A Shiver of Light by Laurell K. Hamilton

Story Title:  A Shiver of Light
Author Name:  Laurell K. Hamilton
Category:   Published Book
Story Url: Story Link
Content Rating:  Adult. Definitely adult.
Status: Completed
Length:   384 pages
Story Summary:   I am Princess Meredith NicEssus. Legal name Meredith Gentry, because “Princess” looks so pretentious on a driver’s license. I was the first faerie princess born on American soil, but I wouldn’t be the only one for much longer…

Merry Gentry, ex–private detective, now full-time princess, knew she was descended from fertility goddesses, but when she learned she was about to have triplets, she began to understand what that might mean. Infertility has plagued the high ranks of faerie for centuries. Now nobles of both courts of faerie are coming to court Merry and her men, at their home in exile in the Western Lands of Los Angeles, because they will do anything to have babies of their own.

Taranis, King of Light and Illusion, is a more dangerous problem. He tried to seduce Merry and, failing that, raped her. He’s using the human courts to sue for visitation rights, claiming that one of the babies is his. And though Merry knows she was already pregnant when he took her, she can’t prove it.

To save herself and her babies from Taranis she will use the most dangerous powers in all of faerie: a god of death, a warrior known as the Darkness, the Killing Frost, and a king of nightmares. They are her lovers, and her dearest loves, and they will face down the might of the high courts of faerie—while trying to keep the war from spreading to innocent humans in Los Angeles, who are in danger of becoming collateral damage.

Gioia’s Rec:

The biggest mystery: Who on earth is the cover model supposed to be?

The biggest mystery: Who on earth is that goth cover model supposed to be, and when did she last eat?

I’m reviewing this book separately from the rest of the Merry Gentry series, both because it’s the long-awaited continuation of the series after a 5-year break, and because it stands apart from the others for me.

This is actually the first of the Merry Gentry books which I feel comfortable recommending. Because Merry has her babies very early in the story, she’s under the typical postpartum moratorium regarding intimate relations. As a result, this is the least smutty of all the books. I think it benefits from that. Although she writes erotica very well, I’ve been anxious to see the story reach a few mile markers, and we finally see that here.

Some of the things I’ve critiqued in the past are still a factor in this book. The protagonists still talk, talk, talk, talk things to death. (As I have mentioned before, I think that’s actually one of the most realistic aspects of the series, as it mimics everything I know of politics and diplomacy: Miles of talking, but often very little ground actually covered.) But the issue of repetition and endless discussions is better handled here. For example, I only counted three occasions (Chapters 6, 11 and 35) in which they had to repeat the phrase, “Where is my Darkness? Bring me my Darkness.” And this time when they brought up the issue about whether or not the sidhe can lie or not, it is quickly addressed and then they move on. The characters don’t all stand around and argue the topic amongst themselves as if it’s a new concept. That’s a great improvement.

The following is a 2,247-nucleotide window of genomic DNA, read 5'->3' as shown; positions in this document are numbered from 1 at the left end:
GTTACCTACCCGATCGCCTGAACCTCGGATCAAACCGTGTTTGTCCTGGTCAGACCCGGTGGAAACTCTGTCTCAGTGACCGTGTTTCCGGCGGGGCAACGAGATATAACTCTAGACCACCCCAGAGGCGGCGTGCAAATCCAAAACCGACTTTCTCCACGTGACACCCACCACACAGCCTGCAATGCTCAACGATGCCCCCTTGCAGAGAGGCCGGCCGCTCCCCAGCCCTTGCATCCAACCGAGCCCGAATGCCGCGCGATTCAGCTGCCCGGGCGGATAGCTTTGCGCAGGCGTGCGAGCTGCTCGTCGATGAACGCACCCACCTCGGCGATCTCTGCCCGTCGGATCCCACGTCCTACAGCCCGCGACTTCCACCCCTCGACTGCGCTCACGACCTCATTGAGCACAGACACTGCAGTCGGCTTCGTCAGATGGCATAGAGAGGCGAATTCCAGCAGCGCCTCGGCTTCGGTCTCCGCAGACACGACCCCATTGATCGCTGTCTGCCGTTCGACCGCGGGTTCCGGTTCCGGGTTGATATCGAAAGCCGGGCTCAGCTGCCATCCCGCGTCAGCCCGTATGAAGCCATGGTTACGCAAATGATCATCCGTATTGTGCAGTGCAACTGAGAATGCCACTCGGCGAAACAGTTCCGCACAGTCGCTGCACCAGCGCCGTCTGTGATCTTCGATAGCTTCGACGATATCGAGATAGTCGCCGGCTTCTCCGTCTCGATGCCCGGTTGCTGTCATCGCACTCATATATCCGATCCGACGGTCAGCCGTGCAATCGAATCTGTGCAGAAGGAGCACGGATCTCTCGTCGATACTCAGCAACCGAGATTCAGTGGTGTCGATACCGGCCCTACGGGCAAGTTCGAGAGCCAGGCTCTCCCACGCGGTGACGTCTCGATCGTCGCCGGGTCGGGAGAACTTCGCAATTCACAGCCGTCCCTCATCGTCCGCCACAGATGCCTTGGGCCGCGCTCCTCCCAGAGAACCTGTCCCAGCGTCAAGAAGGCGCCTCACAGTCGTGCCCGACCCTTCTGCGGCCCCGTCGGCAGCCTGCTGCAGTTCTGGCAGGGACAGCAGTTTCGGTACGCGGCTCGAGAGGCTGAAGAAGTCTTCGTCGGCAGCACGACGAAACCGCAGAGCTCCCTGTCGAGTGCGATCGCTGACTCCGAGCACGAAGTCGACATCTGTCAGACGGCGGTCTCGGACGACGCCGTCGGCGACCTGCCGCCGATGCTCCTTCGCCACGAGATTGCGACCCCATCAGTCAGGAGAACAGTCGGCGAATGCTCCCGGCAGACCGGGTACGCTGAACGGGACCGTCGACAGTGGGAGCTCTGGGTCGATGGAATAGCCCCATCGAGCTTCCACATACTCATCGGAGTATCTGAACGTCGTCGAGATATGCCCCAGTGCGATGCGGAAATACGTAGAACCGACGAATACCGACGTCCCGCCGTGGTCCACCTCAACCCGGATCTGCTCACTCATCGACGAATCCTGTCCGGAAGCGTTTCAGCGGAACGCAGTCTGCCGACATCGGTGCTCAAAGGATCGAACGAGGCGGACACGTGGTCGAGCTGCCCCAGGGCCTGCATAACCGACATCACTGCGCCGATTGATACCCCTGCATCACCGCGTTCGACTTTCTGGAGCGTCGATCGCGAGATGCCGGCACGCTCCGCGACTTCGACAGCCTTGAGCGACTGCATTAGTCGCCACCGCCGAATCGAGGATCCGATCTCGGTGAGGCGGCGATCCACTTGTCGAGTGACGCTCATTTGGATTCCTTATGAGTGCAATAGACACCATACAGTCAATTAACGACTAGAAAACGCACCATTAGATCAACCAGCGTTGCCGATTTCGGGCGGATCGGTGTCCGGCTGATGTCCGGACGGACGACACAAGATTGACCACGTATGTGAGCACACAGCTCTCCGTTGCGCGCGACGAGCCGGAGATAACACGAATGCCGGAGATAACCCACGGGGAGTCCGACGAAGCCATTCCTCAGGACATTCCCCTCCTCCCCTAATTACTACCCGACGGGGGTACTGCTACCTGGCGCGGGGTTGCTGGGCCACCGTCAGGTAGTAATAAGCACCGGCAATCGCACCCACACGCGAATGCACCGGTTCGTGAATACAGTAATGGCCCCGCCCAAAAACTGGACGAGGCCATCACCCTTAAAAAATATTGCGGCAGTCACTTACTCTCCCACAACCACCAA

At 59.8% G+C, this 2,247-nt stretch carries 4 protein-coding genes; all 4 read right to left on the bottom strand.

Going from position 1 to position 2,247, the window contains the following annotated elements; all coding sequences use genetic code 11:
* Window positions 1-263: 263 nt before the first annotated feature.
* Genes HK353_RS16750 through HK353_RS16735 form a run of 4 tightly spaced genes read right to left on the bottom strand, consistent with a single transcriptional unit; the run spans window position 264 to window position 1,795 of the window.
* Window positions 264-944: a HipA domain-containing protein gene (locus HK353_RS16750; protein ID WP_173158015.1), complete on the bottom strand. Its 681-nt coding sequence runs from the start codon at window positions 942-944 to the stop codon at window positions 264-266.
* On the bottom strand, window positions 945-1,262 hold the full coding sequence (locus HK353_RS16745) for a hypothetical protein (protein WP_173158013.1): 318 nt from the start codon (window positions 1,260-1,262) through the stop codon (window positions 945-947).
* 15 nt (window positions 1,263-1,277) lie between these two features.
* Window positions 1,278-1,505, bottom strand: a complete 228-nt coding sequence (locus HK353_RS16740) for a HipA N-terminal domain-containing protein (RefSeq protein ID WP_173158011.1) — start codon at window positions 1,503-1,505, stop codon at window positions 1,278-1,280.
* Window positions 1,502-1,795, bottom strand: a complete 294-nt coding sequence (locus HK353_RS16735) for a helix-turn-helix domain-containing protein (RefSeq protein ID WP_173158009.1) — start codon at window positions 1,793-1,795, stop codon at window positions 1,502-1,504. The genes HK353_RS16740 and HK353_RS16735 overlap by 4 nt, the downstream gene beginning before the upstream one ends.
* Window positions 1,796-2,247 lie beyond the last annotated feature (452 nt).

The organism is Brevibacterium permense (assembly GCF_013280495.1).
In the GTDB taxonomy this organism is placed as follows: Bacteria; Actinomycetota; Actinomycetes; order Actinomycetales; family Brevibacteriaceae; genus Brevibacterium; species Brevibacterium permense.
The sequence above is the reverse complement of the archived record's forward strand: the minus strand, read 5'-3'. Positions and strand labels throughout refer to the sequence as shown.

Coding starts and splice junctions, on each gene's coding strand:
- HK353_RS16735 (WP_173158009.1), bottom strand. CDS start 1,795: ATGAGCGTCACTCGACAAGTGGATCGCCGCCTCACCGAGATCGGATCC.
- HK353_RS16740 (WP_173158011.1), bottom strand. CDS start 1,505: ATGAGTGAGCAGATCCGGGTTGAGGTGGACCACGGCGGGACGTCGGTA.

More to the point, things actually happen in this book. Decisions are made. Heart-breaking loss is experienced. There are some legitimately deep discussions about issues that are relevant to modern humans: PTSD, trauma, recovery, child-rearing – these things are addressed intelligently and with insight. I liked the specific ways in which the issues with Merry’s soldier friends are brought back into the story. There’s also a very interesting and serious concern about one of the babies which is well written. In some of the previous books, it often felt like the characters would never get to the point in their discussions; or that when they did, their point was not something the rest of us could relate to. Personally, I found that it was much easier to be pulled into this story in which Merry experiences things with which I, as a mom, could empathize.

I’m far more encouraged about the future of this series than I have been in quite awhile. So often, a series can start to drag out after several novels. It feels like this series has been re-energized. I like the direction in which Hamilton is taking the overall story arc and I’m eager to see what happens next. The future for Princess Meredith and her family looks exciting.

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About Gioia

I'm a wife and mother and, when not tied up with responsibilities, I read non-stop. I love to share my favorite stories with others, thus the existence of my blog.
This entry was posted in Baby/Kid-Fic, Chick Lit, Comeuppance/Vindication/Schadenfreude, Drama/Angst, Fantasy/Folklore/Mythology, Fantasy/Folklore/Mythology Novel, Fluff, Friendship/Mentorship, Het: M/F, Het: Multiple, Hurt/Comfort, Introspective, Main Character Death, Mystery/Crime Novel, Non-con/Reluctant Situation, Published Novel, Religious/Faith/Spiritual element, Romance, Series, Threesome, Tragedy, Violence or Abuse-Sexual and tagged . Bookmark the permalink.

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